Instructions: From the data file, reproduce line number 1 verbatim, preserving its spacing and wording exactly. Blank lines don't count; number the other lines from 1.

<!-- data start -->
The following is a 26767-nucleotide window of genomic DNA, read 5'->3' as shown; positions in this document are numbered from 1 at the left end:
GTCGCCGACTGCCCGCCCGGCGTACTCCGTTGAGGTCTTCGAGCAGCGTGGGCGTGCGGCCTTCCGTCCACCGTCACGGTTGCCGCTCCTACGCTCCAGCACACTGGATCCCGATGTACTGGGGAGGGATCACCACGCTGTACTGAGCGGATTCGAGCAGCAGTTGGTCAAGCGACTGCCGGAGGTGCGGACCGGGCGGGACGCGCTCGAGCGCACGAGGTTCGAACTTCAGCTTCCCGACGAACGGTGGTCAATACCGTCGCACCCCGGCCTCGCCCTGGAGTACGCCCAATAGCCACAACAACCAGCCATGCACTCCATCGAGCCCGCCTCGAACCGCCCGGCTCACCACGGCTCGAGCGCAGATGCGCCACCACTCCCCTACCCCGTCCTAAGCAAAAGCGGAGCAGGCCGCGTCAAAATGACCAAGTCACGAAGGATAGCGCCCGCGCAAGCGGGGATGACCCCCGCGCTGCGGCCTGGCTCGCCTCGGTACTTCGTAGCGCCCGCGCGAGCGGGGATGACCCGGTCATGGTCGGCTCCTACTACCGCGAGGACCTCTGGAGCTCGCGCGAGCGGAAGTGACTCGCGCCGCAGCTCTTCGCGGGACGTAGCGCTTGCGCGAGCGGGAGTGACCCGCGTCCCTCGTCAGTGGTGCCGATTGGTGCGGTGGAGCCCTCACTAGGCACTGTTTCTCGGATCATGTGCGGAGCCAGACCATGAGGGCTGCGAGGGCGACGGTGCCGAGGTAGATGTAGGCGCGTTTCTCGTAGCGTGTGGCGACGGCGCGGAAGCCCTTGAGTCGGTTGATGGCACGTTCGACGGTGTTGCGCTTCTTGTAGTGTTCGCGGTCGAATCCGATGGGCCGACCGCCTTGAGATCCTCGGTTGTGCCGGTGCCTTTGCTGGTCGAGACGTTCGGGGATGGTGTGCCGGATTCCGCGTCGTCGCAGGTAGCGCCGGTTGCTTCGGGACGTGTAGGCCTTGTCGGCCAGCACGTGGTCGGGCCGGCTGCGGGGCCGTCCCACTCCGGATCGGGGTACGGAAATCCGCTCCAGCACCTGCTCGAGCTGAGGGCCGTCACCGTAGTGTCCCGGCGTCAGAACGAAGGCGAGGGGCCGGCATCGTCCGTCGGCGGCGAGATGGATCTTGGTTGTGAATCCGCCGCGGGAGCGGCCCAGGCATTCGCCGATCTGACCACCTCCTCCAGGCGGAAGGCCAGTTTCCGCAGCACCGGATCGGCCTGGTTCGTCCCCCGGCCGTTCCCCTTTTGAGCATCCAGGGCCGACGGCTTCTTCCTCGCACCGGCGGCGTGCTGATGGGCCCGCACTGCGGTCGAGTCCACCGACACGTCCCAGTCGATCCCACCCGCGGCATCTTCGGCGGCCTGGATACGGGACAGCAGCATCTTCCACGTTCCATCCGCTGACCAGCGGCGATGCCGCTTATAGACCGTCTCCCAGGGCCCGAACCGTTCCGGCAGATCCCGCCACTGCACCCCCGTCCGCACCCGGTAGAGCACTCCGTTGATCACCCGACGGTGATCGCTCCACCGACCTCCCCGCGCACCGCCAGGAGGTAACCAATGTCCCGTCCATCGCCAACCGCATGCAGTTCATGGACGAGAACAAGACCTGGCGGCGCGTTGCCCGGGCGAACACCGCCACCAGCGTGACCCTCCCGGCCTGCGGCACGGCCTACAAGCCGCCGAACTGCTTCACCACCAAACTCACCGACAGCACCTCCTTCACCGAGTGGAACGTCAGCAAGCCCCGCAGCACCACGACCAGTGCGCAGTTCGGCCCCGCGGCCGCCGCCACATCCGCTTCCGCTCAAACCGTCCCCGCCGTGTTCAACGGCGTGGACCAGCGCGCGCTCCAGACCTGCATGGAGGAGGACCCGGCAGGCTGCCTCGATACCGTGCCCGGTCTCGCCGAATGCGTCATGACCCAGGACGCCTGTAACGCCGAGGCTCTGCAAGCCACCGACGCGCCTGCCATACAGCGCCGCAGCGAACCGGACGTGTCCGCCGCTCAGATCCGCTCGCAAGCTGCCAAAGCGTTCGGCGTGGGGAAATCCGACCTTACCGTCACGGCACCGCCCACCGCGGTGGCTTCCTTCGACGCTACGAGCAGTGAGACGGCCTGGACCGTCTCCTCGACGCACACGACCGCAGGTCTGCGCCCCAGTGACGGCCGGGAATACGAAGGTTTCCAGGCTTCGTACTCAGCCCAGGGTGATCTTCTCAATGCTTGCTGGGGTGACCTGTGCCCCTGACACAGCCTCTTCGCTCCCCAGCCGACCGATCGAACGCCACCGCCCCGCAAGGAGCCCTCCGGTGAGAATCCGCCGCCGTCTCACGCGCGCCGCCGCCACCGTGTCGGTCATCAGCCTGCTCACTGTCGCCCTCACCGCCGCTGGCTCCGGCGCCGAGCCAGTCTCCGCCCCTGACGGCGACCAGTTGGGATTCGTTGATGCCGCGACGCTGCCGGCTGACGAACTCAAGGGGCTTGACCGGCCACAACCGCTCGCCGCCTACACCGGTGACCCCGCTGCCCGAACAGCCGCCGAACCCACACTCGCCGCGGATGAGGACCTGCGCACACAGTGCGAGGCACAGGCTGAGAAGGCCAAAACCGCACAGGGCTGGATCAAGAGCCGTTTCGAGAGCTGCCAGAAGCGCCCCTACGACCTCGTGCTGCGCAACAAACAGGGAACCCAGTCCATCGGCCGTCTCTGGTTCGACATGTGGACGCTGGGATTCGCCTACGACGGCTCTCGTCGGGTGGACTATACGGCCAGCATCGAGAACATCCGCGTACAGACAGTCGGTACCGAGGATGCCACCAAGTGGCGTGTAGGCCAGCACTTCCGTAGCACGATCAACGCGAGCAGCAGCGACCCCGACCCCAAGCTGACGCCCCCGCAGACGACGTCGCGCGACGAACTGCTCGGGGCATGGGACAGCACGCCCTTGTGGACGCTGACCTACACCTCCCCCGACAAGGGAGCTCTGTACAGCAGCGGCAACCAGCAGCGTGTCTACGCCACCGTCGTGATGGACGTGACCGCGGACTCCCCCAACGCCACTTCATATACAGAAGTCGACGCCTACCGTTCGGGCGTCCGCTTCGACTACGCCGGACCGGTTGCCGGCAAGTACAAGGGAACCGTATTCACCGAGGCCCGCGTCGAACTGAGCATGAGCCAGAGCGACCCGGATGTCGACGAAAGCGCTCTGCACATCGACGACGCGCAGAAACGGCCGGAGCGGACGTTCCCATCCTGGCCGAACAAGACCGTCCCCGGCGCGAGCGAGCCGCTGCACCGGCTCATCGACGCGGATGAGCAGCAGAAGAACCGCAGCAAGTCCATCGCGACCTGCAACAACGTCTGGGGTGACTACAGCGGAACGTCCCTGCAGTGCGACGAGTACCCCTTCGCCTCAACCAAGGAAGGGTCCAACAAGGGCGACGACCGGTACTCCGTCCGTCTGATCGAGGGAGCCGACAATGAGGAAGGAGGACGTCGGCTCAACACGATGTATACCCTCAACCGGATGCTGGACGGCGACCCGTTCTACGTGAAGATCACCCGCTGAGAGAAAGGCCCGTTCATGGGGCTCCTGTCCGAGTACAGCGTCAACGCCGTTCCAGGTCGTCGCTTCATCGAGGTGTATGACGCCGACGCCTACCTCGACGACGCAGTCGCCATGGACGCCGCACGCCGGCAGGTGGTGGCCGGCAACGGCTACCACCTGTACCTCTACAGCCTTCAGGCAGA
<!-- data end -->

The following is a 26767-nucleotide window of genomic DNA, read 5'->3' as shown; positions in this document are numbered from 1 at the left end: